Deloitte “CFO Signals” Report 3Q 2013 – Notable Aspects

Recently Deloitte released their “CFO Signals” “High-Level Summary” report for the 3rd Quarter of 2013.

As seen in page 2 of the report, “One hundred and twenty-four CFOs responded during the two-week period ending August 23. Seventy-three percent of the respondents are from public companies, and 77% are from companies with more than $1B in annual revenue.”

Here are some of the excerpts that I found notable:

from page 3 :

How do CFOs regard the current and future health of some of the world’s major economies?

CFOs are still feeling reasonably good about North America, but expectations for Europe are low, and expectations for China have fallen.  Nearly 38% rate North America’s economies as more good than bad (up from 30%), and more than half expect the economy to be stronger in a year. By comparison, only 26% regard China’s economy as good, and just 27% expect it to be better in a year; the numbers are 3% and 14% respectively for Europe.

What is the business focus for companies over the next year?

Companies still appear very focused on growth, but more appear to be reassessing their strategies. The vast majority of CFOs say their companies are focused on pursuing opportunity over limiting risk, and much more on growing and scaling than on contracting and rationalizing. Notable this quarter is an increasing bias toward planning over execution and toward direct-cost-reduction over indirectcost-reduction.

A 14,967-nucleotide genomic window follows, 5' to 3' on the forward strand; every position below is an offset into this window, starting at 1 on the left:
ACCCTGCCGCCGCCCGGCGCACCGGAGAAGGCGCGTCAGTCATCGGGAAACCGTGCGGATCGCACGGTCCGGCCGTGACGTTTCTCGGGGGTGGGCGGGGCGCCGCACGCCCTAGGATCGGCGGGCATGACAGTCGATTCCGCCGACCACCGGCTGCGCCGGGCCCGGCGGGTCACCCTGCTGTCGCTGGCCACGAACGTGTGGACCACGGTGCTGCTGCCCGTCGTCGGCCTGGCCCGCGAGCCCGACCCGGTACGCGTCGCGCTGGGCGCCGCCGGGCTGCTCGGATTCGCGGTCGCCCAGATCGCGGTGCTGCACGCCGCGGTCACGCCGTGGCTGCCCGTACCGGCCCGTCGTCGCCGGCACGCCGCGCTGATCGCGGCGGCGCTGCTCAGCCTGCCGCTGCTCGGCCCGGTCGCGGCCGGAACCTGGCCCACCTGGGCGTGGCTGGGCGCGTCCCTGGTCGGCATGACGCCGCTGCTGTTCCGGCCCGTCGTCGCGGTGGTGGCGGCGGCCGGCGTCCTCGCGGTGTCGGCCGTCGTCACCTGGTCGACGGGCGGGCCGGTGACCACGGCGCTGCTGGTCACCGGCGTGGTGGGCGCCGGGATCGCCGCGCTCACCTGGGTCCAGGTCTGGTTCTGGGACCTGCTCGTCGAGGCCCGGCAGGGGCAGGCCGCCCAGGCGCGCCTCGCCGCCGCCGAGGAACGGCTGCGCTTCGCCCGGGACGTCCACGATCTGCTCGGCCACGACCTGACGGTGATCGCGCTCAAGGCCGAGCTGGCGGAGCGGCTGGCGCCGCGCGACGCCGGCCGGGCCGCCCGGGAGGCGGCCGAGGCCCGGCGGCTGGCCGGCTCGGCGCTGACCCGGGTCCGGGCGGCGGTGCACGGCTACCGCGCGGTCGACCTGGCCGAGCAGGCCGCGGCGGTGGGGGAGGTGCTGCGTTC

How do companies expect performance, spending, and hiring to change over the next 12 months?

Growth and profitability expectations fell substantially this quarter, with sales growth expectations falling to just 5.0%* (well below the 7% long-term average) and earnings growth hitting a new low at just 8.0%* (well below the 12.3% historical average). Capital spending growth expectations fell sharply to just 4.9%*, and domestic hiring growth expectations declined to 1.3%*.

How does CFOs’ optimism regarding their companies’ prospects compare to last quarter?

CFO optimism has been high throughout 2013 and remains high this quarter – bucking a trend that typically sees a steep drop in the second and/or third quarters each year. Forty-two percent of CFOs express improved optimism about their companies’ prospects, and 24% express declining optimism.

from page 5 :

What’s next?

CFOs worsening expectations for key measures, such as sales, earnings, capital investment, and hiring are certainly a cause for concern. Add to this marked uncertainty around governments’ future responses to slow economic growth and geopolitical events, and it is difficult to see the pace of recovery quickening anytime soon.

from page 14:

Domestic hiring is expected to rise 1.3%—well below last quarter’s peak, but still above most recent quarters. The median is again 0%, but this quarter’s variability of responses is much lower than last quarter’s. Forty-seven percent of CFOs expect year-over-year gains (comparatively high), and 22% expect cuts (comparatively low).


I post various business and economic surveys because I believe they should be carefully monitored.  However, as those familiar with this blog are aware, I do not necessarily agree with many of the consensus estimates and much of the commentary in these surveys.


The Special Note summarizes my overall thoughts about our economic situation

SPX at 1688.07 as this post is written